Early Differences in Pre-Intentional Communication Patterns between Children with Typical Development and Children with Complex Communication Needs Although children with complex communication needs (CCN) may be identified during infancy, there is little information on systematic differences in social and communicative interaction patterns from typical expectations, particularly during the pre-intentional period. This article summarizes conclusions drawn from a research study (Cress et al., 2013) that contrasted pre-intentional communication ... Article
Article  |   September 01, 2014
Early Differences in Pre-Intentional Communication Patterns between Children with Typical Development and Children with Complex Communication Needs
Author Notes
  • Disclosure: Financial: Cynthia Cress has received financial support through NIH grants for research that informs the manuscript sections presented here.
    Disclosure: Financial: Cynthia Cress has received financial support through NIH grants for research that informs the manuscript sections presented here.×
  • Nonfinancial: Portions of the data have been presented at the ASHA Convention and the Biennial Conference of the International Society for Augmentative and Alternative Communication.
    Nonfinancial: Portions of the data have been presented at the ASHA Convention and the Biennial Conference of the International Society for Augmentative and Alternative Communication.×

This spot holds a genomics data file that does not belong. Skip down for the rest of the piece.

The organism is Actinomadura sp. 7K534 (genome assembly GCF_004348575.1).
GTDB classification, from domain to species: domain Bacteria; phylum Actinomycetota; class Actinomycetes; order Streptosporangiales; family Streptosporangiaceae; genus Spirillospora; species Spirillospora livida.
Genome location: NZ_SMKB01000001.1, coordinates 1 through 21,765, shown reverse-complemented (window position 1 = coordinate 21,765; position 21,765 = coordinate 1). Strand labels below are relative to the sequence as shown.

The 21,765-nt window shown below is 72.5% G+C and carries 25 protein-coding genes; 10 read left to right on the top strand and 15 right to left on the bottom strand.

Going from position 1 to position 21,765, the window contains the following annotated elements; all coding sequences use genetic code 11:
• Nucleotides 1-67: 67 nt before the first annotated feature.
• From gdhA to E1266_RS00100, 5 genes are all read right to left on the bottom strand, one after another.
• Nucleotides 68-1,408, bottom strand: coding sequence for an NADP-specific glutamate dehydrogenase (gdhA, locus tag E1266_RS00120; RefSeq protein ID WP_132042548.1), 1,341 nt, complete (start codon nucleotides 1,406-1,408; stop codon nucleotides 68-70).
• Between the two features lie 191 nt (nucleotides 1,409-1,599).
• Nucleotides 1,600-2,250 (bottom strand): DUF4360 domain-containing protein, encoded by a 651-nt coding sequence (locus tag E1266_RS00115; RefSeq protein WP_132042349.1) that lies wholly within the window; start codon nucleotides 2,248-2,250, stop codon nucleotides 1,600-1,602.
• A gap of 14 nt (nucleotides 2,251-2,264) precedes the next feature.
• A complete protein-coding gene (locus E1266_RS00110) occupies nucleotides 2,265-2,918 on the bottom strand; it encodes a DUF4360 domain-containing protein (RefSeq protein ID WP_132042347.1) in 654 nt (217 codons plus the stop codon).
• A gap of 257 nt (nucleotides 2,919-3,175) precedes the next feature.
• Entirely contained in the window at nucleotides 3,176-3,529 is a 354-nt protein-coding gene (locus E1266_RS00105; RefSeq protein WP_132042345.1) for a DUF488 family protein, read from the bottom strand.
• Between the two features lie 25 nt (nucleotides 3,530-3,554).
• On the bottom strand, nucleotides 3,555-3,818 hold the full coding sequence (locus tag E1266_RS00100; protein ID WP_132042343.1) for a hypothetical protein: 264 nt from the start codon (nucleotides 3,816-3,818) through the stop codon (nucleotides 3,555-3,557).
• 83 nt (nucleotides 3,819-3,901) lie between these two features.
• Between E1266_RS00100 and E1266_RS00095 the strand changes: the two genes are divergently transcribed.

Article Information
Development / Augmentative & Alternative Communication / Articles
Article   |   September 01, 2014
Early Differences in Pre-Intentional Communication Patterns between Children with Typical Development and Children with Complex Communication Needs
SIG 12 Perspectives on Augmentative and Alternative Communication, September 2014, Vol. 23, 166-172. doi:10.1044/aac23.4.166
SIG 12 Perspectives on Augmentative and Alternative Communication, September 2014, Vol. 23, 166-172. doi:10.1044/aac23.4.166

Although children with complex communication needs (CCN) may be identified during infancy, there is little information on systematic differences in social and communicative interaction patterns from typical expectations, particularly during the pre-intentional period. This article summarizes conclusions drawn from a research study (Cress et al., 2013) that contrasted pre-intentional communication behaviors in typically developing infants at 6–7 months with pre-intentional communication behaviors in children with CCN at an average of 20 months chronological age, and average 6–7 months receptive language age equivalence scores. Behaviors in both groups were analyzed from structured play video samples using coding from the Infant Social and Communication Behavior Scales (ISCBS), a prototype assessment of pre-intentional communication in infants (Cress, Olsen, Sabers, & Wetherby, 2012). Multiple differences emerged in communication patterns between these two groups at similar points in receptive language development that indicate very early divergence of social and communication patterns demonstrated by young children with CCN from typical expectations.

Acknowledgements
Portions of this research were funded by a Small Business Initiative Research grant from NIH/NIDCD, Grant # 1R41DC012009 – 01, and from a research grant from the Robert D. and Ann E. Brown Research Fund, College of Education and Human Sciences, University of Nebraska-Lincoln.
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